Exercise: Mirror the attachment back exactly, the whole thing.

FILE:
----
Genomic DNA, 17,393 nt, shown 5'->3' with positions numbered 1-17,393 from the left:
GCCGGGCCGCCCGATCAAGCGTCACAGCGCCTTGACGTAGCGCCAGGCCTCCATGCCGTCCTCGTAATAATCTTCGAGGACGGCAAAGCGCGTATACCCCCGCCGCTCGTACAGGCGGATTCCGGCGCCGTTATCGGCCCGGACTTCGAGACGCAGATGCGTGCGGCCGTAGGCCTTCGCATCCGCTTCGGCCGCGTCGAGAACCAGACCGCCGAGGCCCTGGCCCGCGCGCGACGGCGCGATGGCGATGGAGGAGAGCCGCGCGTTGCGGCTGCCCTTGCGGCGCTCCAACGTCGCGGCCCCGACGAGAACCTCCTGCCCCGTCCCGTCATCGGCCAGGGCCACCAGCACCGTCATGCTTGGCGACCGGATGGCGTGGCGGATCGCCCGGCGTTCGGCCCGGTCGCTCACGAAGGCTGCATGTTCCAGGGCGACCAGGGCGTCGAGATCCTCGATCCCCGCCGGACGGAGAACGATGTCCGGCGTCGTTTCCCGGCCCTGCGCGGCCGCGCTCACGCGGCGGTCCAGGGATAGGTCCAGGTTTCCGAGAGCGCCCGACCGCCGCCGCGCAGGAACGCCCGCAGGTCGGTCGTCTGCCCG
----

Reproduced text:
Genomic DNA, 17,393 nt, shown 5'->3' with positions numbered 1-17,393 from the left:
GCCGGGCCGCCCGATCAAGCGTCACAGCGCCTTGACGTAGCGCCAGGCCTCCATGCCGTCCTCGTAATAATCTTCGAGGACGGCAAAGCGCGTATACCCCCGCCGCTCGTACAGGCGGATTCCGGCGCCGTTATCGGCCCGGACTTCGAGACGCAGATGCGTGCGGCCGTAGGCCTTCGCATCCGCTTCGGCCGCGTCGAGAACCAGACCGCCGAGGCCCTGGCCCGCGCGCGACGGCGCGATGGCGATGGAGGAGAGCCGCGCGTTGCGGCTGCCCTTGCGGCGCTCCAACGTCGCGGCCCCGACGAGAACCTCCTGCCCCGTCCCGTCATCGGCCAGGGCCACCAGCACCGTCATGCTTGGCGACCGGATGGCGTGGCGGATCGCCCGGCGTTCGGCCCGGTCGCTCACGAAGGCTGCATGTTCCAGGGCGACCAGGGCGTCGAGATCCTCGATCCCCGCCGGACGGAGAACGATGTCCGGCGTCGTTTCCCGGCCCTGCGCGGCCGCGCTCACGCGGCGGTCCAGGGATAGGTCCAGGTTTCCGAGAGCGCCCGACCGCCGCCGCGCAGGAACGCCCGCAGGTCGGTCGTCTGCCCG